Print Posted by International TEFL Academy Costa Rica on 04/27/2018

How Do Teachers Manage a Classroom?

How Do Teachers Manage a Classroom?


Aside from the act of teaching itself, effective classroom management is probably the next most important aspect. However, what do we need to consider as we manage our classrooms?  During our 4-week TEFL course in Costa Rica, we will spend a lot of time going over all aspects of classroom management, but allow us to touch on a few now. 

 

The art of classroom management is applying a few key principles to ensure your students are learning and focused on the tasks set before them to benefit from the short time you are together.  Keep in mind how you arrange students in the room and group them for tasks, how you present yourself and create expectations for your class, and how you address behavior issues. 


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Classroom Logistics

One of the first things you will want to think about is how to arrange your classroom space, especially the students' seating. There are many different ways that this can be done in a classroom, and it will have a direct impact on teaching and learning. You can put student desks in orderly rows, in a horseshoe or a circle, or even put student groups at separate tables.  Each arrangement has its advantages and disadvantages and will depend on the resources your school has available.  Regardless, keep in mind the purpose of the arrangement to maximize accomplishment, foster communication and minimize problems.



The student-centered approach is collaborative and heavily relies on students working in pairs and groups.  Therefore, we must always determine the most appropriate groupings.  We can use non-random pairing or grouping based on how students work together, or we can implement random groupings to keep things dynamic and the energy level high.


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The Teacher’s Presence

How we present ourselves physically is an important part of classroom management. Spoken language, body language, eye contact, dress, voice, and overall manner make up who you are as a teacher and individual and maintains your authority and professionalism. Consider what you wear to class and how you carry yourself.  You want to be professional but approachable.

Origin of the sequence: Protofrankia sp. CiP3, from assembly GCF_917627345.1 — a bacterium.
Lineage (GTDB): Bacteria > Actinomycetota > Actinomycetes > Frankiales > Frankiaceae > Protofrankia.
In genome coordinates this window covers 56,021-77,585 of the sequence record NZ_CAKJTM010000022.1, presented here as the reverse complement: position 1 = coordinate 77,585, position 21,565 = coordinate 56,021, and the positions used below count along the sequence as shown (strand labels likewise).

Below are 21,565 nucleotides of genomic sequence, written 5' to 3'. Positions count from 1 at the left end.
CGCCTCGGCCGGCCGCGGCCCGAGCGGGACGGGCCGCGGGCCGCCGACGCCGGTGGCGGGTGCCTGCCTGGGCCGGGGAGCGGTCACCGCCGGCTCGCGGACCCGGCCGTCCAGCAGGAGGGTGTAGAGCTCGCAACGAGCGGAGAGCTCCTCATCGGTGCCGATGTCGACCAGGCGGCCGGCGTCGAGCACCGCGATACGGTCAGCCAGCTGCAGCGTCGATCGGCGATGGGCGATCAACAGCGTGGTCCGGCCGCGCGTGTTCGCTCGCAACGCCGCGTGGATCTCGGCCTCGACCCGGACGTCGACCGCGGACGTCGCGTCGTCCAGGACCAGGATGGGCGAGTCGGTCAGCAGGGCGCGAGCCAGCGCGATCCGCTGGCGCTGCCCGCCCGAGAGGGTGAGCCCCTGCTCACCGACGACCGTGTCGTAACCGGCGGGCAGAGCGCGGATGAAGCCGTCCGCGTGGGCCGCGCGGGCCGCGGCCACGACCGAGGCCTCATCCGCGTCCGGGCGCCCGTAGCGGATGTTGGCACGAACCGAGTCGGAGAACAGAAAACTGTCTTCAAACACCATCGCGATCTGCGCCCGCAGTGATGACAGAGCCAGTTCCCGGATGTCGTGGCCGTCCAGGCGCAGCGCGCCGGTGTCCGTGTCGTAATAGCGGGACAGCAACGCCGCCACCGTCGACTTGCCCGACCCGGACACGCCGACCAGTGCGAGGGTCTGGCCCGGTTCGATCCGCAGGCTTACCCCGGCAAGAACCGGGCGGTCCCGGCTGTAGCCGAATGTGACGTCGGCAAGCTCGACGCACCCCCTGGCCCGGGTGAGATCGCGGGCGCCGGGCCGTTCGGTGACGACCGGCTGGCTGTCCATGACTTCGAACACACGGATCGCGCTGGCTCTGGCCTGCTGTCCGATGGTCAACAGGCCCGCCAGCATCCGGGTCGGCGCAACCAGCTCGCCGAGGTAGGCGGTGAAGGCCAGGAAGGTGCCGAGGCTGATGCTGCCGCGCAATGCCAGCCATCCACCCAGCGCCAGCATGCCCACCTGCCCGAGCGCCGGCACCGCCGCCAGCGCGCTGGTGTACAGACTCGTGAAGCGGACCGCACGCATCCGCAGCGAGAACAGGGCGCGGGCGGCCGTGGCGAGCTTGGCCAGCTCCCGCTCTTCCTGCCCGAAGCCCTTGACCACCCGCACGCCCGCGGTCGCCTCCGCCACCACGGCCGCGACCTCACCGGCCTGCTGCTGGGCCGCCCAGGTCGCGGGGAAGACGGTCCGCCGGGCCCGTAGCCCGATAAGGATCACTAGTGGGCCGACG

Think about where you stand in the class and your proximity to your students. Try not to turn your back to your class while you write and maintain eye contact.

Vary your movement throughout the class. Move among the students and assist as needed but be ready to step back at times as well. Especially when working with children, try not to tower over the students.  Also consider how you project your voice while teaching, making sure you’re audible to your students. Speak loudly but clearly and slowly, especially when teaching beginning students, and use a variety of tone and volume.


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Establishing Expectations

Within the first few days of a new class, you will want to set the tone, pace, and foundation for the rest of your course, so it’s important to create a positive and nurturing learning environment, and to let your students know what you expect of them and what they can expect from you.  Be direct about the classroom rules, even allowing them to help you set the rules and consequences.  This gives the students a sense of ownership in the classroom, and helps reinforce good behavior among the group. Whatever you decide, enact your class policies and procedures from Day 1 and be fair, consistent, and equal in the application.  Be intentional with your positive reinforcement and focus on what you want the students to do, opposed to what you don't want them to do.  Spend some time helping everyone get to know each other and feel relaxed to create a positive learning community. Establish a daily routine and include a variety of activities, including ones that require movement and competition. 


Addressing Student Behavioral Issues

Despite your best efforts, there will times when things get out of hand in the classroom. When addressing behavioral issues, first, determine what the problem is. There may be an underlying reason for the behavior the student is exhibiting. If you can make that determination, you may be able to resolve the issue immediately.  Deal with the problem as soon as it appears, but remain calm and focused.  Be proactive, not reactive. Stay professional, and don’t let things get to you personally.  Focus on the student’s actions, not the student, and once the issue has been handled, continue with the lesson and let it go. If you need to speak to a student, do so privately. Don't forget to ask your colleagues and administrators for advice or assistance if necessary. They probably have valuable suggestions.

Want to learn more about classroom management and get some practical experience in the classroom?  Talk to us today about signing up for one of our 4-week TEFL courses in Costa Rica.



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